Dr. Mona Hanna-Attisha and Dr. Sam Trejo discuss the academic impacts of the Flint Water Crisis 7-8 years later, and the big picture implications for young people in the community. November, 2022.
0:00:00.7 Celeste Watkins-Hayes: I am Celeste Watkins-Hayes, Interim Dean of the Gerald R. Ford School of Public Policy here at the University of Michigan and founding director of the Center for Racial Justice. I am really delighted to welcome all of you this evening to our policy talks at the Ford School event hosted in partnership with the Education Policy Initiative and the U of M School of Public Health. And I see some folks from public health in the audience today. It's great to see you. I know we also had support from our partners at the University of Michigan Flint campus, including Beth Kubistkey Dean of the School of Education in Flint, who drove down to join with us today. Great to have Beth here. Tonight's event is supported through the Gilbert S. Oman and Martha A. Darling Health Policy Fund. Established in 2001 by the generosity of Gil Omenn and Martha Darling, the policy fund provides funding for health policy faculty and health policy outreach activities. This fund allows the Ford School to address a spectrum of health policy issues, and I would like to take a moment to thank Gil and Martha for their support. Tonight's event focuses on a public health crisis that continues to have ripple effects on a nearby Michigan community nearly a decade later.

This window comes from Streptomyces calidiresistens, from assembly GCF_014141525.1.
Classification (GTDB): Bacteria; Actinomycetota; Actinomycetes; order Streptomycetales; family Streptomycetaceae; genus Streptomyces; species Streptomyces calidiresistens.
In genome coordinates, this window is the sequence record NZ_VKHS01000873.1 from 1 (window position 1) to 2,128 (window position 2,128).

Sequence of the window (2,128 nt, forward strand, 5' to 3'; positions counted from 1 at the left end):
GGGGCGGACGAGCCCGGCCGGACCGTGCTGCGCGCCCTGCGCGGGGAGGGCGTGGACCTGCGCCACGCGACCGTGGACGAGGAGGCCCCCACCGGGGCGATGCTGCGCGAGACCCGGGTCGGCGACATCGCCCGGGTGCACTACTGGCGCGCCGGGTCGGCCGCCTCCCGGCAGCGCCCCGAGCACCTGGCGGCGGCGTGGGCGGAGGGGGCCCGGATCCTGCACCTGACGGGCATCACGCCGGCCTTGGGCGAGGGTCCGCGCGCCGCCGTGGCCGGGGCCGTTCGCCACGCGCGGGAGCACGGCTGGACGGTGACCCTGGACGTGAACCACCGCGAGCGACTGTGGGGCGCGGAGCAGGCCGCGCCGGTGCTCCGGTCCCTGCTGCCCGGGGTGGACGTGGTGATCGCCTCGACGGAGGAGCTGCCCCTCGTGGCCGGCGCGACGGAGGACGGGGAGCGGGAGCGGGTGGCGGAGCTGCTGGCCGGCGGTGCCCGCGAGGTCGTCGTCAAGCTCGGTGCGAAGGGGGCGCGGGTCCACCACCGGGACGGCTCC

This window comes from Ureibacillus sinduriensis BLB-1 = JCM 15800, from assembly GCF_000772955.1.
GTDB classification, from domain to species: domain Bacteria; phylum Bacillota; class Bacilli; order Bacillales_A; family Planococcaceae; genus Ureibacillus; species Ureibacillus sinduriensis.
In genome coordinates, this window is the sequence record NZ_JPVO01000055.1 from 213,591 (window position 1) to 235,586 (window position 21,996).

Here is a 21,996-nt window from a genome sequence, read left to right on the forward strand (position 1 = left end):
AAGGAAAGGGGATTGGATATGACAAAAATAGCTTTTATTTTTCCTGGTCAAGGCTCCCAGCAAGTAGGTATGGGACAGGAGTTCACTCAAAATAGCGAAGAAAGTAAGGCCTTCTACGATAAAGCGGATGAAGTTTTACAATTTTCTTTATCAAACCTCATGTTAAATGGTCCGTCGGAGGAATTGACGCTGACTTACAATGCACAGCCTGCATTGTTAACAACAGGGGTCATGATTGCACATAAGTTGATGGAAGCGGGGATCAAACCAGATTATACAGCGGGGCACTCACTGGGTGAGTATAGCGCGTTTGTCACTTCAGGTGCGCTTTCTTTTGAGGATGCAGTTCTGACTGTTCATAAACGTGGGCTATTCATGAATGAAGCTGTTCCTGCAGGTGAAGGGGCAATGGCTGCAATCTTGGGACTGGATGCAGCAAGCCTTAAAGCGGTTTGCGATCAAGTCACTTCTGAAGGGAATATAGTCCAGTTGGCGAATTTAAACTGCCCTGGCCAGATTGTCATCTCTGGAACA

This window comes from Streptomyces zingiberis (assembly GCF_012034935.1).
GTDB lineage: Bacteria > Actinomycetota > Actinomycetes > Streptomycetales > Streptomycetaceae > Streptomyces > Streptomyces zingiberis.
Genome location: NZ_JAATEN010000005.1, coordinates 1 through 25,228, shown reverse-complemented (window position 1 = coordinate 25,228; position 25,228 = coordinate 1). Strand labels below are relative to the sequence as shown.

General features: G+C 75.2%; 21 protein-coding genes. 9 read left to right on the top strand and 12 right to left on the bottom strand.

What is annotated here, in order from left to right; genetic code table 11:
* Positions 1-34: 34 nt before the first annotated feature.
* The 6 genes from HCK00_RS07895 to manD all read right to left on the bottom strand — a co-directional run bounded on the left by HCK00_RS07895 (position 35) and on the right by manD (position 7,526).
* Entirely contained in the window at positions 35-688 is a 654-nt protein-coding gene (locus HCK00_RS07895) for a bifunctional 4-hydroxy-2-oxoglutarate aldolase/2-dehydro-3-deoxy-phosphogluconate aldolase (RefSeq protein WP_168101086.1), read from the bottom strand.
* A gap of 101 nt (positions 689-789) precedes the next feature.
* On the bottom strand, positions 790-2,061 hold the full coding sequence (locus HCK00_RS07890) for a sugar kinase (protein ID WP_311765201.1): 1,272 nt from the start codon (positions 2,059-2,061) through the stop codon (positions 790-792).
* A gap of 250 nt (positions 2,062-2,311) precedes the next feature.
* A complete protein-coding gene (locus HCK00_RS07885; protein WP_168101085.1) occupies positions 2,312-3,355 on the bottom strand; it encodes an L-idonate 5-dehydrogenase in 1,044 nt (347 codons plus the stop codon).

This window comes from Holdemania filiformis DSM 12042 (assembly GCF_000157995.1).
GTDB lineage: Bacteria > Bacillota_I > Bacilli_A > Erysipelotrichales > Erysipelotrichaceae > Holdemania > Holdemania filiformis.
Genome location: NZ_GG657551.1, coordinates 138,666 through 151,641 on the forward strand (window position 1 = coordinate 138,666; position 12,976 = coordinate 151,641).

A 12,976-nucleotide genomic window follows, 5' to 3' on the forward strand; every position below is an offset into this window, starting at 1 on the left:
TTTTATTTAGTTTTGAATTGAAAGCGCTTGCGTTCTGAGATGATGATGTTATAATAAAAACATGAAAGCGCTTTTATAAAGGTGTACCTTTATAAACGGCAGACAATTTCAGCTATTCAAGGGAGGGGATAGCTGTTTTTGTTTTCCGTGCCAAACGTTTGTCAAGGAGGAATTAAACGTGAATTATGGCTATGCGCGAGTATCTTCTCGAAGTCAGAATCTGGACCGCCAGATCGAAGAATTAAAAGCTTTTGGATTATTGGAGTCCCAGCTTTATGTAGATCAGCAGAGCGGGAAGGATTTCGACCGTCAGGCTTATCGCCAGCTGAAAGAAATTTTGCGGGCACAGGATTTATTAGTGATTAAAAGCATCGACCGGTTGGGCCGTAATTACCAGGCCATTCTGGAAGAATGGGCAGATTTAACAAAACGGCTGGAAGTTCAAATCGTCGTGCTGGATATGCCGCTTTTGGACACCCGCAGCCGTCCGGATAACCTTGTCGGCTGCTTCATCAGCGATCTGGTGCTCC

0:01:21.6 CW: In early 2016, the Flint water crisis captured the nation's attention. Major news outlets reported that the city's tap water had been contaminated with lead since April of 2014. Given the well-documented detrimental effects of lead exposure in early childhood on cognitive development, many worried that the academic progress of Flint's youngest residents may have been impacted. Over the past few years, important data have become available, allowing researchers to rigorously study and measure effects of the lead water crisis on children in Flint. Earlier this year, the university's education policy initiative, housed here at the Ford School, produced a working report that linked household water pipe data to educational outcomes. Tonight, you'll hear key findings on the academic impacts of the Flint water crisis 7-8 years later from one of the report's co-authors, Dr. Sam Trejo. Afterwards, Ford School Professor Brian Jacob will convene Dr. Trejo and our expert guests to discuss the big picture implications for young people in the community. Tonight we have with us Dr. Mona Hanna-Attisha, recognized as one of USA Today's Women of the Century for her role in uncovering the Flint water crisis and leading the recovery effort. She's author of the new book on the subject, What the Eyes Don't See.